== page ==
Handmade Watercolors


I’ve been studying the manual process of creating your own watercolors. Last October, I ordered tons of books about the history of color and about hand-gathering rocks and turning them into usable paints. It’s a very interesting journey going into the historical accounts of paint innovations. We have come a long way from using pig bladder as casing of paints!

A lot of instructions are available in old texts especially from Cennino Cennini who, in detail, walks you through how to prepare grounds and vehicles to pigments and varnishes.

After weeks of reading and research, I took a leap and ordered a selection of colors online from an American store, http://www.NaturalPigments.com. It was a set of “dry pigments” in small plastic jars. I also ordered a glass muller on Amazon and a few other ingredients that I know would be difficult to find.

When they arrived I readily went on and created my first batch. Alas, it was a failure as my mix for the vehicle (adhesive and whatnot) did not work. The pigments were hard to activate and once wet, they turned a darker color which does not happen with most manufactured paints. I put it off for months and decided to try at it again but this time with a store-bought medium from Sennelier available at http://www.ArtNebulaPH.com and having read more about the process.

The first batch of paints took approximately a week to cure and properly dry. It would have probably taken less time to dry if I didn’t fill the pans all in one go. The paints are creamy and rewet easily!

However, I find the curing time to be too long so I made another personal recipe mimicking the Sennelier medium. Success! It took only 2-3 days for the batch to fully dry and still with the same results. The general recipe for a vehicle or watercolor medium would be a mix of honey, gum arabic, preservatives and water. You can add in more of other ingredients like fillers and modifiers depending on what characteristics you want to achieve for your paints.

With more confidence, I started to push through with my initial plan of creating my own watercolor from scratch. Yes, from hand-gathered rocks, soils, and other organic materials. This is where Pinta PH comes in!

I started with the rocks that I have collected from a past Bataan trip where there are a lot of ochre deposits near the sea.
The general process is, first I select and segregate the rocks according to like-colored categories and I  process them to make sure that I have same particle weights of specific pigments which (now in powder form) will be mixed with my adhesives and other preservatives and ingredients to deter mold and ensure permanence one on the watercolor paper.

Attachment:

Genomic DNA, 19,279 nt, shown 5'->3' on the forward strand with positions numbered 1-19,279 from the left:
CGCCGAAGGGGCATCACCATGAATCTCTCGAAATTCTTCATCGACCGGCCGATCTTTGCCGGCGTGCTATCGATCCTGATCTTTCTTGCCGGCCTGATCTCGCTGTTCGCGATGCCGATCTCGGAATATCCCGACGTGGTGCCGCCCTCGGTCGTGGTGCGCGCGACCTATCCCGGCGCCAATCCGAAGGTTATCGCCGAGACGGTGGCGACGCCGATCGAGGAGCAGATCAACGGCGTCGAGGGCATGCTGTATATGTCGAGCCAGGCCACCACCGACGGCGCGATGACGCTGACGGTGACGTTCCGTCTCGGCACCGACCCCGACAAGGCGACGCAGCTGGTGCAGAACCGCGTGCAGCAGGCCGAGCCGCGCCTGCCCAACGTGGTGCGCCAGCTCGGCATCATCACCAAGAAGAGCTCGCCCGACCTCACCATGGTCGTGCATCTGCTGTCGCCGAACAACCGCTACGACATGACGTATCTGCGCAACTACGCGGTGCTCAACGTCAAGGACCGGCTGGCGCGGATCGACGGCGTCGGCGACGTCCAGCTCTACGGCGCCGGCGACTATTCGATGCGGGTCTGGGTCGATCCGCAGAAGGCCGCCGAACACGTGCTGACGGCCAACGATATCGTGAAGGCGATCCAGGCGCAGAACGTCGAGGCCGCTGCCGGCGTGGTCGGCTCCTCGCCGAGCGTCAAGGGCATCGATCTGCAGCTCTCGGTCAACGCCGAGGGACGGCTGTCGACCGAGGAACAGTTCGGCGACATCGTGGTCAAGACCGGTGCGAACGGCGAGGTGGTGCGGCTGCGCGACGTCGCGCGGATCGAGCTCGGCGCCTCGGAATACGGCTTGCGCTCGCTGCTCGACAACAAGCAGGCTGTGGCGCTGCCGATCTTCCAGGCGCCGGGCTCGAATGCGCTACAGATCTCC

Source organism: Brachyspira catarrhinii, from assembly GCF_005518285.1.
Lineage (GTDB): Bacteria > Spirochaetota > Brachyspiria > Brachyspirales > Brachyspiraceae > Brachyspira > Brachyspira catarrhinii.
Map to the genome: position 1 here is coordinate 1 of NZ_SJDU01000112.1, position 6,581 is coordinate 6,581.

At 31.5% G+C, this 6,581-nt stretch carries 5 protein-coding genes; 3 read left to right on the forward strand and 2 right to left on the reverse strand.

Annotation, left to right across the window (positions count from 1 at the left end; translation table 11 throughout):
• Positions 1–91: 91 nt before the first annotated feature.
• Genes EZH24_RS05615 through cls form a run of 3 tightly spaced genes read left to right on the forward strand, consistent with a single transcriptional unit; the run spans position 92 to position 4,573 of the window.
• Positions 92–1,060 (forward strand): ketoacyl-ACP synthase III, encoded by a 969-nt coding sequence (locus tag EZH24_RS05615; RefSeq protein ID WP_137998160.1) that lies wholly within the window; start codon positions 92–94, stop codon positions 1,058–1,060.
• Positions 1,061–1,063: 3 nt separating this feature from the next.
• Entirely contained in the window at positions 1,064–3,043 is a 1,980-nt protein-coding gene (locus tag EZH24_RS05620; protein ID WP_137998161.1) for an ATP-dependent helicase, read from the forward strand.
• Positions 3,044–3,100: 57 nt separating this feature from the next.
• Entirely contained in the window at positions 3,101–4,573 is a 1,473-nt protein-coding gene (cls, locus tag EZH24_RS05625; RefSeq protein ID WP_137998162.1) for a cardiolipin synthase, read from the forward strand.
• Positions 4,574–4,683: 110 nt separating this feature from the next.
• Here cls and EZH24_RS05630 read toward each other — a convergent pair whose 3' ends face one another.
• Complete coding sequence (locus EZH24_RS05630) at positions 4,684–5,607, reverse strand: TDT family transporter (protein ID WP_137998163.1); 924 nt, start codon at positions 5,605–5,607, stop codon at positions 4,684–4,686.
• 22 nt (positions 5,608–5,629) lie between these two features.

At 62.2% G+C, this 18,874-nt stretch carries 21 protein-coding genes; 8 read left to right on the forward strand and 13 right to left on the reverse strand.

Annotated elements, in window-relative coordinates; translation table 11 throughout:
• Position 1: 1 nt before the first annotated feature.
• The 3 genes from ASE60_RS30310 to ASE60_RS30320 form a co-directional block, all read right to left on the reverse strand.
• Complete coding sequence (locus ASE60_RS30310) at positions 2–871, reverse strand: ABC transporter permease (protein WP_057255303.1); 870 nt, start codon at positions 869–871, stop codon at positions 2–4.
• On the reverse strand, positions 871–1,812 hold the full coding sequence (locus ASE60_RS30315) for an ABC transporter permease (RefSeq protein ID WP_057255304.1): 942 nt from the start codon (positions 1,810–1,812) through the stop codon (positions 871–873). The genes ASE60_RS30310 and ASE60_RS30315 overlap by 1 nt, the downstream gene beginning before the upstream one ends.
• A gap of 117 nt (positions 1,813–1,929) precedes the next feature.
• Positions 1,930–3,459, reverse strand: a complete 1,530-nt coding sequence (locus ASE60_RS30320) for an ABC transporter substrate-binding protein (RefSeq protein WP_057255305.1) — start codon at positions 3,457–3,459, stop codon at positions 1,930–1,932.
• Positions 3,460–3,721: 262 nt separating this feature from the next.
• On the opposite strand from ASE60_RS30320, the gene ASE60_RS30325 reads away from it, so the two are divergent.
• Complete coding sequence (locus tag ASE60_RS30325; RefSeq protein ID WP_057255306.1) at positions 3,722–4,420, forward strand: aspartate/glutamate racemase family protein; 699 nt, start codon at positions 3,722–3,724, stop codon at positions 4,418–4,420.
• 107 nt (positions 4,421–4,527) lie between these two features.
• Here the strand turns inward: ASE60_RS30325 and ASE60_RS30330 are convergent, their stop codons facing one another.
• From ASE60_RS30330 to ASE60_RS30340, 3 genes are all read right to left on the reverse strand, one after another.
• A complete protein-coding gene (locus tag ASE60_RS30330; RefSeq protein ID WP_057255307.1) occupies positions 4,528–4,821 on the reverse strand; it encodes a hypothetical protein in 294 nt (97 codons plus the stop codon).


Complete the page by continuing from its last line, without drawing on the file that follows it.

Crushing the rocks to a fine mound of powder is a task not to be taken lightly. You have to sift multiple times and even do other processes to segregate the particles that weigh differently. But I was able to create a mound like so with some patience.

Below, I mix them all together with a palette knife and mull with a glass muller. This ensures fluidity of paint and that all pigments are covered with the medium/vehicle mixture I made.

After some time, I compared the mixture before mulling (top) and after much mulling (bottom). The grains of the rock are much more apparent before mulling the mixture. For store-bought dry pigments mulling is kept to a minimum but for this process, much is needed.

I transfer them to half and full pans and let sit in a dry place making sure they are covered so no dust invades the paints. Once dry, tadah! I’ve made a couple colors already with the the manufactured pigments (blue and yellow) and my own concotions of Bataan Brown and “Uling” black (the ones inside the metal tin) with a sample of the original rock for visual comparison.

It’s a very fun and educational experience, each pigment or material i use, I alter the ratio of my adhesives and ingredients since each have their unique characteristics. I also keep notes on when and where I get my materials. Sort of like personifying or making the paints a representation of their origin – like place-making or map-making.

Looking forward to discovering new recipes and learning more. I will have a few of my local paints up for sale soon too!

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